In Lindin, California, farmers are struggling to find balance with the urban expansion that is threatening the once-ample supply of groundwater and surface water divisions from the nearby Stanislaus River.

According to San Joaquin Valley Record, experts worry that the state’s over-reliance on groundwater will threaten farmers’ investments. Groundwater is supposed to be a kind of savings account for drought years, but until recently California was the only western state not to regulate its use.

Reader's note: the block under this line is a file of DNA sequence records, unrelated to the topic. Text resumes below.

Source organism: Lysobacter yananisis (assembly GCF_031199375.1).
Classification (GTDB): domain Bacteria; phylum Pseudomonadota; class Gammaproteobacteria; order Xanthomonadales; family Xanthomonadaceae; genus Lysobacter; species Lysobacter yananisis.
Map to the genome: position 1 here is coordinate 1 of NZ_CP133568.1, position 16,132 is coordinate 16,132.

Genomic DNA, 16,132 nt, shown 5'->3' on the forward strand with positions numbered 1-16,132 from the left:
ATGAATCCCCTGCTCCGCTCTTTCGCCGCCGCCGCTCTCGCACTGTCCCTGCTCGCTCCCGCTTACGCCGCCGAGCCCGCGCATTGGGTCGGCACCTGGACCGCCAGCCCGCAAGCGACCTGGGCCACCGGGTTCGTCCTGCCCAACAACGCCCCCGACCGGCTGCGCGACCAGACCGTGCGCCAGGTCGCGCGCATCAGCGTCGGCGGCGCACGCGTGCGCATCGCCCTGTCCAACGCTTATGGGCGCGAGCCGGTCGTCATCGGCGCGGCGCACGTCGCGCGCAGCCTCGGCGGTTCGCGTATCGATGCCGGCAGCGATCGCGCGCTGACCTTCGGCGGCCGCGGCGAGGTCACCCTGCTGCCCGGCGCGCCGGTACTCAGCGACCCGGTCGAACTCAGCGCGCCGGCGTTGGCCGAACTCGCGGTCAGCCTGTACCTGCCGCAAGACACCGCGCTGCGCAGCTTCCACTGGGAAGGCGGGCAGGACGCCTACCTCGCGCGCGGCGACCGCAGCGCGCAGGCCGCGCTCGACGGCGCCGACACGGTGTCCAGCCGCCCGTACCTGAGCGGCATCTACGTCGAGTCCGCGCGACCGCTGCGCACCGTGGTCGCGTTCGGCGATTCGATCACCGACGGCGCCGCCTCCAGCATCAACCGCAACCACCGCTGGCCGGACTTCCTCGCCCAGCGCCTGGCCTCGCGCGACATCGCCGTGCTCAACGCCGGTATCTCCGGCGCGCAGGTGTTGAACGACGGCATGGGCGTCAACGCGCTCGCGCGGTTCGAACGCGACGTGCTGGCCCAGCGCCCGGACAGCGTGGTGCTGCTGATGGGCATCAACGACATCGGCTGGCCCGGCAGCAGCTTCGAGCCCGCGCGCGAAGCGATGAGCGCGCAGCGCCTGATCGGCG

“We’re acting like the super rich who have so much money they don’t need to balance their checkbook,” Richard Howitt, a University of California, Davis economist, said in the article.

To offset, farmers are looking to plant permanent crops such as wine grapes that can yield more than $20,000 per acre in value, more than four times the value of wheat acreage.

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